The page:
BOSTON -- David Ortiz rarely goes on hitless streaks like the one he's currently in. He rarely is the guy to strike out with the game on the line.
Thursday night was one of those times. Ortiz went 0-for-4 and left three runners on base as the Red Sox lost to the Orioles, 3-2.
Throughout his career, he's never gone more than 27 at-bats without getting a hit, and he's never gone more than 23 at-bats without a hit as a member of the Red Sox.
After Thursday's performance, Ortiz is hitless in his past 22 at-bats.
"Just missing pitches," Papi said. "You've got to stay aggressive, keep on battling. It happens to everybody.
"Hey, I'm a player just like everybody else. I'm not going to put pressure on myself. We don't have time for that. Just keep trying. That's the only way you can get out of it."
When Ortiz came up in the eighth inning, Jacoby Ellsbury had stolen second base to put himself into scoring position as the game-tying run. But Brian Matusz struck out Ortiz to kill the rally.
"There was no thought of a pinch-hit or to try to take away from what his strengths are," manager John Farrell said. "We've seen many, many times against left-handers where he's stayed inside the ball with either a ground ball up the middle or a line drive to left-center field. He's just going through a spell right now where he's working to get out of it."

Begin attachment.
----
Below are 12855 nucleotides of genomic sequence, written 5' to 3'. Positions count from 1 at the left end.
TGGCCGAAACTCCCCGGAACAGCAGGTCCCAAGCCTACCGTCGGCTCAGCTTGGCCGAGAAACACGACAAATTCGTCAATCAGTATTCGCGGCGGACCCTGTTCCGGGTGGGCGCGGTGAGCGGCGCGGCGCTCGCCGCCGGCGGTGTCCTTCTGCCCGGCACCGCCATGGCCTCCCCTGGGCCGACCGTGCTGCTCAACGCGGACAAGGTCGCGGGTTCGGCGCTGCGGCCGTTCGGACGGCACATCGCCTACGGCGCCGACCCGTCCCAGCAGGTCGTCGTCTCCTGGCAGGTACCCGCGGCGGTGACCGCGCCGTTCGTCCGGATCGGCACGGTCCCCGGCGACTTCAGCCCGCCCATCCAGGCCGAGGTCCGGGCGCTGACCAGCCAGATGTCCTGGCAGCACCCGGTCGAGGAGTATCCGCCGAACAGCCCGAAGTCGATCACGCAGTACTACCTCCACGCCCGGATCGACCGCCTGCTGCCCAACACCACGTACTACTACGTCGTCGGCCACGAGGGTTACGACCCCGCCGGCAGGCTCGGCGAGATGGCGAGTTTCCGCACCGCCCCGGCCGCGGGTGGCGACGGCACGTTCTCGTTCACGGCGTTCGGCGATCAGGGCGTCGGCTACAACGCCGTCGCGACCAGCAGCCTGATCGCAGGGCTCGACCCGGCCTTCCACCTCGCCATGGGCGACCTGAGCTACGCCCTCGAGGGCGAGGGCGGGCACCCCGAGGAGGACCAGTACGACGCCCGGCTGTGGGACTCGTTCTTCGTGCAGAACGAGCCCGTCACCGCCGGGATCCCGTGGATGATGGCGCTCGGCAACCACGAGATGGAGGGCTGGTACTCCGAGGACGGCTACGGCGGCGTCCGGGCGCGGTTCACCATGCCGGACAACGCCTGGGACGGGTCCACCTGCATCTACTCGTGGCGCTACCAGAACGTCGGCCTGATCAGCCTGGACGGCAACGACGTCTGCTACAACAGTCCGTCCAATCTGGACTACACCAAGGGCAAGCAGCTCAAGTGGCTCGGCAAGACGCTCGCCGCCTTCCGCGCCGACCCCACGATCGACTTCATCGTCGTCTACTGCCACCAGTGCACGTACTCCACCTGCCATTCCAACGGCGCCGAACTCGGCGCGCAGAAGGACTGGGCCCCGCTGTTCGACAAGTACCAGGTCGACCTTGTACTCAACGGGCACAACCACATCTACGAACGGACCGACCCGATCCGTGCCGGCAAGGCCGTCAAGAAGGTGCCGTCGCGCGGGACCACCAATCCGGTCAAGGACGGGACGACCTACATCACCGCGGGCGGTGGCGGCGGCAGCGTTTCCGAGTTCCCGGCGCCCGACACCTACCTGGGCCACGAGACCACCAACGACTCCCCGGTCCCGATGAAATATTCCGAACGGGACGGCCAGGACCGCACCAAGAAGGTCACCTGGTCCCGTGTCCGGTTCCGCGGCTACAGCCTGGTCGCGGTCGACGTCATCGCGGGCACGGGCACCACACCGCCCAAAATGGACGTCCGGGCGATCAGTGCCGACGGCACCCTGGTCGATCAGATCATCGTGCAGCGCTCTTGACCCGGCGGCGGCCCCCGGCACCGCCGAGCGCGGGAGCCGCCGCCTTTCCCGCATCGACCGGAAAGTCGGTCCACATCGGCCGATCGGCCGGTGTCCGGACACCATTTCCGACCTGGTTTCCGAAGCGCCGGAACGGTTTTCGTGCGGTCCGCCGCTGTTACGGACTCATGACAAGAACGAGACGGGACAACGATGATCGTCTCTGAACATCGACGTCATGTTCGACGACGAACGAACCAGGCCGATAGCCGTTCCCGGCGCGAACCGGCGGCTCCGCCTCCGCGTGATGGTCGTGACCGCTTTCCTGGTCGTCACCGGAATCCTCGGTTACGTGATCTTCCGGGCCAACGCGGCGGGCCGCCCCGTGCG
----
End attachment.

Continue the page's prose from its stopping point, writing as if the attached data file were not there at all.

Farrell said there have been no recent symptoms of a sore back that had hindered Ortiz during a six-game road trip on the West Coast, and Ortiz will be in the lineup Friday as the Red Sox host the White Sox.
Assistant hitting Victor Rodriguez said the 37-year-old designated hitter is tired, but the lack of energy is nothing out of the ordinary for late August.
"This is pretty normal; it's been 100-and-something games he's played and he's been as consistent as anybody in the Major Leagues," Rodriguez said. "So it's normal that he's probably a little tired and trying to do a little too much. There's nothing to worry about. It's just a matter of him getting back on track and slowing things down.
"It's not by mistake [that he doesn't go in long slumps]. This guy is a hard worker. He knows what he can do. He's real simple with his approach. He's a guy who is low-maintenance, so even when he's slumping a little bit, he comes out real quick."
The slump has been uncharacteristic of Ortiz, who needs one more home run this season to give him at least 25 for the ninth time in his career. Only 11 active players have nine seasons with at least 25 homers.
"It's not the end of the world," he said. "Papi's going to struggle, too. I'll be back."